During any of those visits, about half of women with preexisting diabetes were talked to about controlling any medical conditions, such as diabetes or high blood pressure (49%) and about one-third of women were talked to about how she could improve her health before pregnancy (35%).
During prenatal visits, about 1 in 2 women with preexisting diabetes who attended these visits were talked to about pregnancy weight gain (53%) and during post-partum visits, approximately 3 in 5 women with preexisting diabetes who attended these visits were talked to about healthy eating, exercise and weight after pregnancy (57%).
Explore the NEW PRAMS Points Preexisting Diabetes and Pregnancy Dashboard to find more data and information on this chronic condition topic!
Note: Overall, please keep in mind that the 2017-2020 North Dakota PRAMS data may not have shown differences in prevalence of preexisting diabetes when comparing among maternal characteristic and associated outcome groups due to a low number of observations. As this chronic condition affects a small proportion of pregnant women, it is sometimes difficult to draw conclusions when taking margins of error into consideration. These data can guide or give an idea what is happening throughout the state, but please use caution when drawing conclusions. As more observations are added each year following this initial dashboard launch, it will be easier to draw comparisons among the group maternal characteristics and associated outcomes associated with this chronic condition.
(1) Centers for Disease Control and Prevention. Diabetes Basics: What is Diabetes?. (July 7, 2022). Retrieved October 2022 from https://www.cdc.gov/diabetes/basics/diabetes.html.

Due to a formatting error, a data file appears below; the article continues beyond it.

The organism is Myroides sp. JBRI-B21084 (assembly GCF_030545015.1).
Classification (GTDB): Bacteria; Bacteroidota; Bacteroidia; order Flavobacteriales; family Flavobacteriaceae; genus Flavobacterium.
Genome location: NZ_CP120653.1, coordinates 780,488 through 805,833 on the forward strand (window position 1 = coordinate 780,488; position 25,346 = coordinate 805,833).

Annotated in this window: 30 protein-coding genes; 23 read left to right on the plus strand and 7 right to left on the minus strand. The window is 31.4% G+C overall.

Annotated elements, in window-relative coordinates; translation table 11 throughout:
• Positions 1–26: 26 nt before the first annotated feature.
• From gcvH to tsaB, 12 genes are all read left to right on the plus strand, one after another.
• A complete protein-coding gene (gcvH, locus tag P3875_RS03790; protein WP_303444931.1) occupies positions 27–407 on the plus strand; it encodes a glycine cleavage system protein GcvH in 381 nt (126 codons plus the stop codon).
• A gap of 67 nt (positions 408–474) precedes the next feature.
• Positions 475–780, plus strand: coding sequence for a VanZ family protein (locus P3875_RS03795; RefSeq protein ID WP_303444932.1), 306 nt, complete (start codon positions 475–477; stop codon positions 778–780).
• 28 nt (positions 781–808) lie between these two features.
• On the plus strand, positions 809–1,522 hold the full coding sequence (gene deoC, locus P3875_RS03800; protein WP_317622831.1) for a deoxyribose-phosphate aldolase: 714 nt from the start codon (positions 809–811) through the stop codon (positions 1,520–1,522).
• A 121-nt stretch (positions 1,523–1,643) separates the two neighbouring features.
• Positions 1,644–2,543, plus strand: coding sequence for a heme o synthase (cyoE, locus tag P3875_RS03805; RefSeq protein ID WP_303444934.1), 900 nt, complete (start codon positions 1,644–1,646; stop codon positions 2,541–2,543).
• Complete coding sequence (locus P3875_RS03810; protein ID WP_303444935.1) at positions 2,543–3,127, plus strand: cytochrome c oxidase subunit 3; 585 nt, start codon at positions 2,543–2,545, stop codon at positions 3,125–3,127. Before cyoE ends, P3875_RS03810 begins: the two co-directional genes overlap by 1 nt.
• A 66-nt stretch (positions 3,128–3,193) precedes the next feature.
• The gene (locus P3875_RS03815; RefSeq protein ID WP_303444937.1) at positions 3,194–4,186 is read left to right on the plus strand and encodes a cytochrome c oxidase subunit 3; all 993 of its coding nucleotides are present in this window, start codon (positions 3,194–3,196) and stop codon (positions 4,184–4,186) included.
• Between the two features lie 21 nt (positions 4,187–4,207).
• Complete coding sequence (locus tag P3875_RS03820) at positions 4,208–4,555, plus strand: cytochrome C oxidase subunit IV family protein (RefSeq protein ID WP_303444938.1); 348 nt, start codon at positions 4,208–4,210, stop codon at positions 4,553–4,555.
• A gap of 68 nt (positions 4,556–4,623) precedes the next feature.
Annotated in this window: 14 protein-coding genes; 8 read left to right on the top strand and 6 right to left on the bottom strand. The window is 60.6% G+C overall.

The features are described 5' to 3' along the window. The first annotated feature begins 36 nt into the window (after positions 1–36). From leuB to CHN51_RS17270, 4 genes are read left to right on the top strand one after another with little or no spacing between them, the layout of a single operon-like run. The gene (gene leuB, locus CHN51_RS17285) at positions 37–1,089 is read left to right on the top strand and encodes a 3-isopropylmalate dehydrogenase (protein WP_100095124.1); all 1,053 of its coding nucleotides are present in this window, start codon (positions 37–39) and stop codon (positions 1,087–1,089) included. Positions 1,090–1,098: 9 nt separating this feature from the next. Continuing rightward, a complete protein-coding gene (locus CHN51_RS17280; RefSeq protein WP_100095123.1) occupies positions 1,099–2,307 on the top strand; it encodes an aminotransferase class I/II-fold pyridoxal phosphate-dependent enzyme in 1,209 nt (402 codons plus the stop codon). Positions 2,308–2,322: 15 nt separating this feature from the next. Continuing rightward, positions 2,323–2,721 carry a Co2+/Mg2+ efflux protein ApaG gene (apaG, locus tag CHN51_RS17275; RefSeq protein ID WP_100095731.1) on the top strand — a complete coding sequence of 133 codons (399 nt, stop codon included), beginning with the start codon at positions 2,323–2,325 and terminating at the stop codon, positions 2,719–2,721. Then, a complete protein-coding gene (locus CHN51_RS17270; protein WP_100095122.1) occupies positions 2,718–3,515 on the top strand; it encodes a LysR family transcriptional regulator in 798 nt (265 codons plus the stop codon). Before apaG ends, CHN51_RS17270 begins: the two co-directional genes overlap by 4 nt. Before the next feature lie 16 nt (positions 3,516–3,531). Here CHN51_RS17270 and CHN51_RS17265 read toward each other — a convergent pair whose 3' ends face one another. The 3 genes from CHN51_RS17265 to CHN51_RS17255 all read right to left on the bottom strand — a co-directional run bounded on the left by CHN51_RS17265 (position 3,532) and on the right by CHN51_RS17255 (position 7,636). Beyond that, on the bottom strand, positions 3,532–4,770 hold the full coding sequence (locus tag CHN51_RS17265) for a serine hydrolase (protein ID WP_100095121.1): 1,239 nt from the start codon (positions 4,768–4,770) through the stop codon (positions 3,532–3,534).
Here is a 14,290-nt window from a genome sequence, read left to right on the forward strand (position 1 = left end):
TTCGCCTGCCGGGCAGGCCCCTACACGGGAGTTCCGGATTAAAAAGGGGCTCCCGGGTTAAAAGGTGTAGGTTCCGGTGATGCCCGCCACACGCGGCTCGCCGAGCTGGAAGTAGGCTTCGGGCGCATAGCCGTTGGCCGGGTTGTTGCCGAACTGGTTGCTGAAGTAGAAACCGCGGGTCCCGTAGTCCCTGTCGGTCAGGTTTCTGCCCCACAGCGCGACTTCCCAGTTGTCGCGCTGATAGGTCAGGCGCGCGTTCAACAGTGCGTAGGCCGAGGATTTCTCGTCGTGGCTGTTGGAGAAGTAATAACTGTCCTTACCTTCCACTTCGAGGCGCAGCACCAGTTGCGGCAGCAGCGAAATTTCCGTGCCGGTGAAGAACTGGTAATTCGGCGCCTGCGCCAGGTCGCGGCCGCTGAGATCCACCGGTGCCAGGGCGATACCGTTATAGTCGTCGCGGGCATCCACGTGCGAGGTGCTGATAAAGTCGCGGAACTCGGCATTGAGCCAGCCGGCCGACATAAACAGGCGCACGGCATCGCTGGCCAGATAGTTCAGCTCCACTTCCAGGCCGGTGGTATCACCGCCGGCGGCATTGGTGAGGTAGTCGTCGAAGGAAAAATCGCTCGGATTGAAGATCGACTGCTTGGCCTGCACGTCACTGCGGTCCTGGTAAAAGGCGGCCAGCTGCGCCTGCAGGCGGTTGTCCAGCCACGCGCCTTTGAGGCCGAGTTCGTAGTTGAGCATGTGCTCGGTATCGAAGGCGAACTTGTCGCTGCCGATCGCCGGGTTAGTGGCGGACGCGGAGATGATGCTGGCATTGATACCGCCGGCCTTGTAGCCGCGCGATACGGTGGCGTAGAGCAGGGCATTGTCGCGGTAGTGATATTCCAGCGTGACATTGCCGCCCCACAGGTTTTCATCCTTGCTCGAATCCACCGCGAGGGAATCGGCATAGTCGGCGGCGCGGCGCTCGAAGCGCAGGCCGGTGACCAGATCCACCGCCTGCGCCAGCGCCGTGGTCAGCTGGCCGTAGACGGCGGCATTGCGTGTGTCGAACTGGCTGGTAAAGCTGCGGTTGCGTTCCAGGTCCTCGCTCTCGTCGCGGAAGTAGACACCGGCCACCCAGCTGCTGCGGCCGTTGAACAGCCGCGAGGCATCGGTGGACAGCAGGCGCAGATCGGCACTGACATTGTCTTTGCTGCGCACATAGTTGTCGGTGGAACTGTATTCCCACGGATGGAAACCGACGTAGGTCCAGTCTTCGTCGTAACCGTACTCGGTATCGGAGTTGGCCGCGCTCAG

(2) March of Dimes. Preexisting Diabetes. (April 2019). Retrieved October 2022 from https://www.marchofdimes.org/find-support/topics/planning-baby/preexisting-diabetes.
(3) Centers for Disease Control and Prevention. During Pregnancy: Diabetes and Pregnancy. (July 14, 2022). Retrieved October 2022 from https://www.cdc.gov/pregnancy/diabetes.html.
(4) Centers for Disease Control and Prevention. During Pregnancy: Type 1 or Type 2 Diabetes and Pregnancy. (July 14, 2022). Retrieved October 2022 from https://www.cdc.gov/pregnancy/diabetes-types.html.
(5) Centers for Disease Control and Prevention. Maternal and Infant Health: Diabetes During Pregnancy. (June 12, 2018). Retrieved October 2022 from https://www.cdc.gov/reproductivehealth/maternalinfanthealth/diabetes-during-pregnancy.htm.
(6) Centers for Disease Control and Prevention. Prevalence and Changes in Preexisting Diabetes and Gestational Diabetes Among Women Who Had a Live Birth — United States, 2012–2016. Retrieved November 2022 from https://www.cdc.gov/mmwr/volumes/67/wr/mm6743a2.htm.
(7) National Institutes of Health, Eunice Kennedy Shriver National Institute of Child Health and Human Development. (January 31, 2017). Retrieved April 2022 from https://www.nichd.nih.gov/health/topics/pregnancy/conditioninfo/prenatal-care.
More information about the PRAMS project and PRAMS data can be found at www.health.nd.gov/prams.
Explore the NEW PRAMS Points Preexisting Diabetes Dashboard today!
Other PRAMS POINTS
• Pregnancy and Oral Health (May 2021)
• Gestational Diabetes (July 2022)
• Babies Safe Sleep (August 2022)